The collapse of several dot-com enterprises in recent months was not treated as a news event. It was, instead, a celebration. Commentators and reporters could hardly contain their glee over the failures. After all the excitement about our brave new cyberworld, a sigh of disappointment, even empathy, would have been appropriate. We are seen, with some justice, as a nation that thrives on change, proud of our pantheon of risk-takers. So why was there even a hint of exultation?
A quick answer is that change always breeds Cassandras. Far from being a new character in the business chrestomathy, the professional nay-sayer has always been around and has always had a vested interest in exploiting every ounce of vindication that comes along. Schadenfreude, too, is hardly a new emotion, and envy has a potent logarithm in the perception of wealth too easily acquired. "Hey, these dot-commers had all that capital behind them, they stood a chance of getting rich without much sweat, and all they had was an idea anyone could have had. An idea! The effrontery of it!"
The study of innovation in which I have been engaged for the past year suggests there is nothing quite so much scorned and resented as an idea that may change a familiar world, especially one that flies in the face of received wisdom. Hell hath no fury like an expert betrayed by the preferences of ordinary people.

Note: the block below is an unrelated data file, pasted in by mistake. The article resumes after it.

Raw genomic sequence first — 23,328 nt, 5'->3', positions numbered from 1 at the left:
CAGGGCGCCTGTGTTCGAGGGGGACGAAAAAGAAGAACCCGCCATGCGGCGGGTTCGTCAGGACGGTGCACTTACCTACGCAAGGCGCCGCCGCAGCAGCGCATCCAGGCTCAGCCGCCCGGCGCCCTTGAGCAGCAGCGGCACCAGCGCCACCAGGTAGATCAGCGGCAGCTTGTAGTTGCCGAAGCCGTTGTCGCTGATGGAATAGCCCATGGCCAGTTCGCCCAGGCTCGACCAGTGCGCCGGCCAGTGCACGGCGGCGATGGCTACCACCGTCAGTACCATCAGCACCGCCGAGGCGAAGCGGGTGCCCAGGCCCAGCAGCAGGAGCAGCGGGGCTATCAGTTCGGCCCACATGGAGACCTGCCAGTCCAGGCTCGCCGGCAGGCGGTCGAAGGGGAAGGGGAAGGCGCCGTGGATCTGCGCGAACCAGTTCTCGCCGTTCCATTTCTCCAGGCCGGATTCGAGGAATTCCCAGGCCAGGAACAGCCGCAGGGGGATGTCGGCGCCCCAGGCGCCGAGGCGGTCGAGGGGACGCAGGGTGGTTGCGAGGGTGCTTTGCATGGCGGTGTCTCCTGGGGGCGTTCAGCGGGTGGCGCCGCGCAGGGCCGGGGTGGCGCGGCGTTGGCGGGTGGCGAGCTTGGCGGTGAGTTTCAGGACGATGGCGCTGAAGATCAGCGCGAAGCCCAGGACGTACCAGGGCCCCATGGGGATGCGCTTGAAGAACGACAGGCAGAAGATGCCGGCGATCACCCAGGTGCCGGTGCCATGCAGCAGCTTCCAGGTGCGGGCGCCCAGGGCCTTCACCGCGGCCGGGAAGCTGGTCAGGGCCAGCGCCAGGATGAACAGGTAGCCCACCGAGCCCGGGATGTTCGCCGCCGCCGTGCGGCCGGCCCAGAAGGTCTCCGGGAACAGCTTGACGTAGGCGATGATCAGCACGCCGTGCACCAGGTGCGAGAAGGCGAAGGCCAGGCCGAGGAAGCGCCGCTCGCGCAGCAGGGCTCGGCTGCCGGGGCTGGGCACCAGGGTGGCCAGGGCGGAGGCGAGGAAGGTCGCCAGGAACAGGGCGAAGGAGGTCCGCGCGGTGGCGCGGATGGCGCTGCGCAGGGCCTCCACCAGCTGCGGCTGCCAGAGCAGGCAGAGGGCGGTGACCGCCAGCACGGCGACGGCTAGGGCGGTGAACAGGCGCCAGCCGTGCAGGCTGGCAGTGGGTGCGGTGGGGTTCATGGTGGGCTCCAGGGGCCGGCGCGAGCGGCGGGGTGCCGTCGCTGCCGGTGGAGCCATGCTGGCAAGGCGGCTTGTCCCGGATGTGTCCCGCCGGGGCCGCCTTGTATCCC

That has been a historic pattern. James Rumsey and John Fitch were ridiculed for dreaming of navigating by steam, DeWitt Clinton for undertaking to "cut a big ditch" from Albany to Lake Erie at Buffalo, the citizens of Dubuque for advocating a railway line to the Pacific. The latter bludgeoned their skeptical congressman, George Wallace Jones, to petition Congress for a survey. He, poor fellow, was hooted down in Washington, "members singing out to me that it would not be long before my constituents would ask Congress to build a railway to the moon."
We look back now with condescension on those politicians who had so little faith in America's engineering genius — 10 years later Congress was eagerly debating four transcontinental routes — but the experts are even more touchy today. America Online Inc., for instance, may be the flavor of the month, but only because Steve Case didn't lie down and die when he was told to. Wall Street analysts, computer industry experts, technology writers, and consultants all predicted that AOL would not survive the advent of the Web. Wired consigned online services to the scrap heap of history: "They are a dinosaur," the bible of the digerati declared. The brilliant author James Gleick was just as sure. Paul Saffo, director of the Institute for the Future, a California think tank, said, "Silicon Valley was completely puzzled as to why anyone would still continue to go to AOL." Steven Levy of Newsweek wrote that online services "look a lot like dead men walking." The business media excoriated AOL for conducting a risky expand-at-all-costs strategy.